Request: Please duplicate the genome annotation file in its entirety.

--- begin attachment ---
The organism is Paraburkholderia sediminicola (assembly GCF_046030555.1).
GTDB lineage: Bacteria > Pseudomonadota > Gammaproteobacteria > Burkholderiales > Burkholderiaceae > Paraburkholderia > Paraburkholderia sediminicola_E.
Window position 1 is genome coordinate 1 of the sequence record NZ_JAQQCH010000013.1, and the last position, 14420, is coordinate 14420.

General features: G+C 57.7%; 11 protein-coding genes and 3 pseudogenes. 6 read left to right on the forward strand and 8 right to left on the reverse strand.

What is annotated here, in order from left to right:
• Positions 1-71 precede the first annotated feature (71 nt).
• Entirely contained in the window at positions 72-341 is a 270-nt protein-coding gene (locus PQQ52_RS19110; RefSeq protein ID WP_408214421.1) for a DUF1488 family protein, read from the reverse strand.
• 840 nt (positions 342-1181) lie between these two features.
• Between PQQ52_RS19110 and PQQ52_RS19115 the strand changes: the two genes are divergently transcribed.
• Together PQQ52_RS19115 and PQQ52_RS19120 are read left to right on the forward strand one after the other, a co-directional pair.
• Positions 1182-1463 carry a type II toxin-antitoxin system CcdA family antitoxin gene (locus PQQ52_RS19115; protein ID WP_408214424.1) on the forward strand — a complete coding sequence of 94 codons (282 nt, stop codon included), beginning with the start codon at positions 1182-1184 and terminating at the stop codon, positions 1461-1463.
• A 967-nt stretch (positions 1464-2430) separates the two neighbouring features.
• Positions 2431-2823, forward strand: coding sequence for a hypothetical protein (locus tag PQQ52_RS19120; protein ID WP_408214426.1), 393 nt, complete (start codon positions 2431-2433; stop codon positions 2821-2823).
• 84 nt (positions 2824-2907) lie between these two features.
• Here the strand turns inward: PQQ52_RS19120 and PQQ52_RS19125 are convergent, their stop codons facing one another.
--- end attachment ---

The organism is Paraburkholderia sediminicola (assembly GCF_046030555.1).
GTDB lineage: Bacteria > Pseudomonadota > Gammaproteobacteria > Burkholderiales > Burkholderiaceae > Paraburkholderia > Paraburkholderia sediminicola_E.
Window position 1 is genome coordinate 1 of the sequence record NZ_JAQQCH010000013.1, and the last position, 14420, is coordinate 14420.

General features: G+C 57.7%; 11 protein-coding genes and 3 pseudogenes. 6 read left to right on the forward strand and 8 right to left on the reverse strand.

What is annotated here, in order from left to right:
• Positions 1-71 precede the first annotated feature (71 nt).
• Entirely contained in the window at positions 72-341 is a 270-nt protein-coding gene (locus PQQ52_RS19110; RefSeq protein ID WP_408214421.1) for a DUF1488 family protein, read from the reverse strand.
• 840 nt (positions 342-1181) lie between these two features.
• Between PQQ52_RS19110 and PQQ52_RS19115 the strand changes: the two genes are divergently transcribed.
• Together PQQ52_RS19115 and PQQ52_RS19120 are read left to right on the forward strand one after the other, a co-directional pair.
• Positions 1182-1463 carry a type II toxin-antitoxin system CcdA family antitoxin gene (locus PQQ52_RS19115; protein ID WP_408214424.1) on the forward strand — a complete coding sequence of 94 codons (282 nt, stop codon included), beginning with the start codon at positions 1182-1184 and terminating at the stop codon, positions 1461-1463.
• A 967-nt stretch (positions 1464-2430) separates the two neighbouring features.
• Positions 2431-2823, forward strand: coding sequence for a hypothetical protein (locus tag PQQ52_RS19120; protein ID WP_408214426.1), 393 nt, complete (start codon positions 2431-2433; stop codon positions 2821-2823).
• 84 nt (positions 2824-2907) lie between these two features.
• Here the strand turns inward: PQQ52_RS19120 and PQQ52_RS19125 are convergent, their stop codons facing one another.